- 1 (also pine tree) An evergreen coniferous tree that has clusters of long needle-shaped leaves. Many kinds are grown for their soft timber, which is widely used for furniture and pulp, or for tar and turpentine.
More example sentences
- Genus Pinus, family Pinaceae: many species, including North America’s eastern white pine and western ponderosa pine
- Hollyhock landed in a low branch of a pine tree, and dangled there as she tried to find a way to get down.
- He apparently struck a pine tree on the edge of a wheat field before crashing into the field at a steep angle, LaRoche said.
- Holly leaned back on a pine tree, and thought about their problem.
- 1.3 [as modifier] Having the scent of pine needles: a pine potpourriMore example sentences
- I pulled my boyfriend away, pressing my face into his beautiful black hair, breathing in the heady scent of pine needles.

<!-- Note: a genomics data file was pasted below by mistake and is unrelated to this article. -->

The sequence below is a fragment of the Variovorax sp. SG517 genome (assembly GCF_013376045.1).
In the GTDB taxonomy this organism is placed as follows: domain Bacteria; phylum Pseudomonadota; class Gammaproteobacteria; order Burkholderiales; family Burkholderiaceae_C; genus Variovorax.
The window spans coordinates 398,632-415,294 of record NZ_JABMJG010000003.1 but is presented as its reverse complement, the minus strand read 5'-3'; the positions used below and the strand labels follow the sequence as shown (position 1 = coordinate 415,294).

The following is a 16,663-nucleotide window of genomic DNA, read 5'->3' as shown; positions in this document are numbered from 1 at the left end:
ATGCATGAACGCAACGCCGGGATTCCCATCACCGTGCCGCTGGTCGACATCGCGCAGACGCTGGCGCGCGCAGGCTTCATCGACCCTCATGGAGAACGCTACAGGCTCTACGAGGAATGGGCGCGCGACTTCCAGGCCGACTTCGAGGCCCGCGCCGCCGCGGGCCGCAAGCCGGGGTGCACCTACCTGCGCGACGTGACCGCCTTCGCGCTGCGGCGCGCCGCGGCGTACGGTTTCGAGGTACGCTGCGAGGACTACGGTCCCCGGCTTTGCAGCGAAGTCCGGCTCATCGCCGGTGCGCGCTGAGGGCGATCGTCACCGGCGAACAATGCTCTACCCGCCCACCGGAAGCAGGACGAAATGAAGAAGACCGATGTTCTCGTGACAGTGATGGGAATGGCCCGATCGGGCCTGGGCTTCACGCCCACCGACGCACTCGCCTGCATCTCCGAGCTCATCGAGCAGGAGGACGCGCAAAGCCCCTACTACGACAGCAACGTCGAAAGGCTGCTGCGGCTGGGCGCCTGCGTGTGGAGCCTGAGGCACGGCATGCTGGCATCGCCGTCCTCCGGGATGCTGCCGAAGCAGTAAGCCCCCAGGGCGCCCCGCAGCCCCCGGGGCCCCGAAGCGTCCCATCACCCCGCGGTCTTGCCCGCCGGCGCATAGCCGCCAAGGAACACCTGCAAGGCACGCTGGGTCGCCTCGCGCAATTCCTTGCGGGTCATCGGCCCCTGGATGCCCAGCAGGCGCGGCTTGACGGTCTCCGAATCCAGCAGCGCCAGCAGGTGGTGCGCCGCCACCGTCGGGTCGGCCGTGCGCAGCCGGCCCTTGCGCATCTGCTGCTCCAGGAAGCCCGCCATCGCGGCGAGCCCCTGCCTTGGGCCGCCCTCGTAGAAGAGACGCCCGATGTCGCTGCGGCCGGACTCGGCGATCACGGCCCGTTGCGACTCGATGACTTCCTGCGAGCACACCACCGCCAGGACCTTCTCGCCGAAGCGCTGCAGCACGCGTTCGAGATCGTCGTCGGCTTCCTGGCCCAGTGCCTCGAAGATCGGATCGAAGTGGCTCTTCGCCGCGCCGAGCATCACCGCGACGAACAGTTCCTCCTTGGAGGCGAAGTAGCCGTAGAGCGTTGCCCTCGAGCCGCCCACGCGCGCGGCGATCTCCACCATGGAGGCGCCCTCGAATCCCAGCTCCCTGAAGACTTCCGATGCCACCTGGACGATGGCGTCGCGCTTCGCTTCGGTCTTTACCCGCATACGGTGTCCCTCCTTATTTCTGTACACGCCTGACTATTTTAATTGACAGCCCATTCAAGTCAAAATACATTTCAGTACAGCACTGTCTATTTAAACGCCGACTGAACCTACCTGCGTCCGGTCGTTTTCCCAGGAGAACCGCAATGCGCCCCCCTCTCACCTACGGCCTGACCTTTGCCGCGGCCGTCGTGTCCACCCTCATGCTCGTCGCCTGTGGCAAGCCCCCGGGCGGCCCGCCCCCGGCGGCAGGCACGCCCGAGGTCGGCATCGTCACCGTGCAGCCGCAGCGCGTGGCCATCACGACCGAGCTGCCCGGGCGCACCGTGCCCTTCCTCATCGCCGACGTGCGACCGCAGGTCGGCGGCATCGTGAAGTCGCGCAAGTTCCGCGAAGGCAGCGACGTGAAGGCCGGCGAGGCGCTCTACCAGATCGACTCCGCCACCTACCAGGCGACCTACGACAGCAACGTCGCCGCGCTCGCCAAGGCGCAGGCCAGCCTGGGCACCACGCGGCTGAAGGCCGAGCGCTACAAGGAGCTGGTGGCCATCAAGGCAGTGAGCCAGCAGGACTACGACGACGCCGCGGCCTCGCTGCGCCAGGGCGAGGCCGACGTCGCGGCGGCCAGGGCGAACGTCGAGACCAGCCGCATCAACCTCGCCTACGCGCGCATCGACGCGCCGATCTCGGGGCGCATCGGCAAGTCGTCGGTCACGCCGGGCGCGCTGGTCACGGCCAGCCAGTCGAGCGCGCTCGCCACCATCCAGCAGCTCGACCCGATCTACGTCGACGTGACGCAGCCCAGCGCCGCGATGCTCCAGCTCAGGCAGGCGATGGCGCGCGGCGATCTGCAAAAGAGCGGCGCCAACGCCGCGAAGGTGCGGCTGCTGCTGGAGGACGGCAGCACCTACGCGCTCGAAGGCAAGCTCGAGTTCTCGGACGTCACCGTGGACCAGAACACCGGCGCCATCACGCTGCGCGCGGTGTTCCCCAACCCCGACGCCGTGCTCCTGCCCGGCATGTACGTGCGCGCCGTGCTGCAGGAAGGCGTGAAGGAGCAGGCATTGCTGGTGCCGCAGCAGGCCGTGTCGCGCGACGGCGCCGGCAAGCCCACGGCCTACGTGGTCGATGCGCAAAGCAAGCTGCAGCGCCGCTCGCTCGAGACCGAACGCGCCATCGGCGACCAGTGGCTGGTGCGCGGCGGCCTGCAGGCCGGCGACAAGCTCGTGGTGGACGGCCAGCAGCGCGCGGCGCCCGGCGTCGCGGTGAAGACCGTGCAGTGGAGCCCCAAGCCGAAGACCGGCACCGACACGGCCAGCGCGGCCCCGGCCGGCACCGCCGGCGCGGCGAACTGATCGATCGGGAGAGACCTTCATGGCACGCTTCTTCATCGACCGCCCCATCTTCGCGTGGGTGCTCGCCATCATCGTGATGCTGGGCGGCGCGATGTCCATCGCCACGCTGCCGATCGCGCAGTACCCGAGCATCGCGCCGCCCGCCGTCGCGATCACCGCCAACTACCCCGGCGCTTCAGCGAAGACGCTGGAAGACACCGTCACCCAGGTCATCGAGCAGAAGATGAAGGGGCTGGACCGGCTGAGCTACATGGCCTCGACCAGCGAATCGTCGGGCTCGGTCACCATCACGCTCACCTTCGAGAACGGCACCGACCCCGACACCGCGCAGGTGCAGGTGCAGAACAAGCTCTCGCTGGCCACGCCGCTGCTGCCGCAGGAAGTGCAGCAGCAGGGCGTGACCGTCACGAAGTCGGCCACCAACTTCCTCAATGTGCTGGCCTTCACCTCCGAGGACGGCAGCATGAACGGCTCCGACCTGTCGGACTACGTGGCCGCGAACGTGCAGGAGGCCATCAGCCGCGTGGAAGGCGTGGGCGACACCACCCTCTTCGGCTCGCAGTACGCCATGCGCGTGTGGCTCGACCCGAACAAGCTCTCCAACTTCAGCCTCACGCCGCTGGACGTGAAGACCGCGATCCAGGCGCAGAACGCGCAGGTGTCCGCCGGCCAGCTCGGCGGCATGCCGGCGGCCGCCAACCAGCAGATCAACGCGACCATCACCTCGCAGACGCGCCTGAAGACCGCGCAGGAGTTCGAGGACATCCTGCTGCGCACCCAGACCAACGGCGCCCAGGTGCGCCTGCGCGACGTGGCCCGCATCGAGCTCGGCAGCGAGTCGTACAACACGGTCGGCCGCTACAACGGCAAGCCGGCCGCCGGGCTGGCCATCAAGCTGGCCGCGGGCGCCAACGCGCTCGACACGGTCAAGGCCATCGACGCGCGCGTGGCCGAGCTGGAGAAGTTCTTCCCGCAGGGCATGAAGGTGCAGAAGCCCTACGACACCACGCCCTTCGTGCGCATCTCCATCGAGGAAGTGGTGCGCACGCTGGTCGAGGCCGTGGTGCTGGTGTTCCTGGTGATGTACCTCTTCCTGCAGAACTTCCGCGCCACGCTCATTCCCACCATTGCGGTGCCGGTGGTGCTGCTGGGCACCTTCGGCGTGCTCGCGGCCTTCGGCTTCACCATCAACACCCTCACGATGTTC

- Perhaps it was a faint scent of pine needles that hung in the air, perhaps it was the clarity with which she viewed the scenes played out before her.
- She nearly choked as the overwhelming scent of pine needles hit her.
Old English, from Latin pinus, reinforced in Middle English by Old French pin.
- 1Suffer a mental and physical decline, especially because of a broken heart: she thinks I am pining away from loveMore example sentences
- He was actually worrying and pining in his heart, but he could not say anything.
- Surely the Phantom suffered through worse all those hours pining after that lovely chorus girl.
- Not just in a figure of speech kind of way, but genuinely in love - jittery in its presence, pining during its absence, utterly fulfilled and completed during the time you spend with it?
- 1.1 (pine for) Miss and long for the return of: I was pining for my boyfriendMore example sentences
- While Cuban exile leaders pine for a return to their ancestral home, many people of African descent in Cuba say they will never let that happen.
- I find myself pining for a return to the energy-conscious administration, when cars were named after little animals like rabbits and colts.
- He vaguely pines for a return to metaphysics, and suggests that moderns have lost God.
Old English pīnian '(cause to) suffer', of Germanic origin; related to Dutch pijnen, German peinen 'experience pain', also to obsolete pine 'punishment'; ultimately based on Latin poena 'punishment'.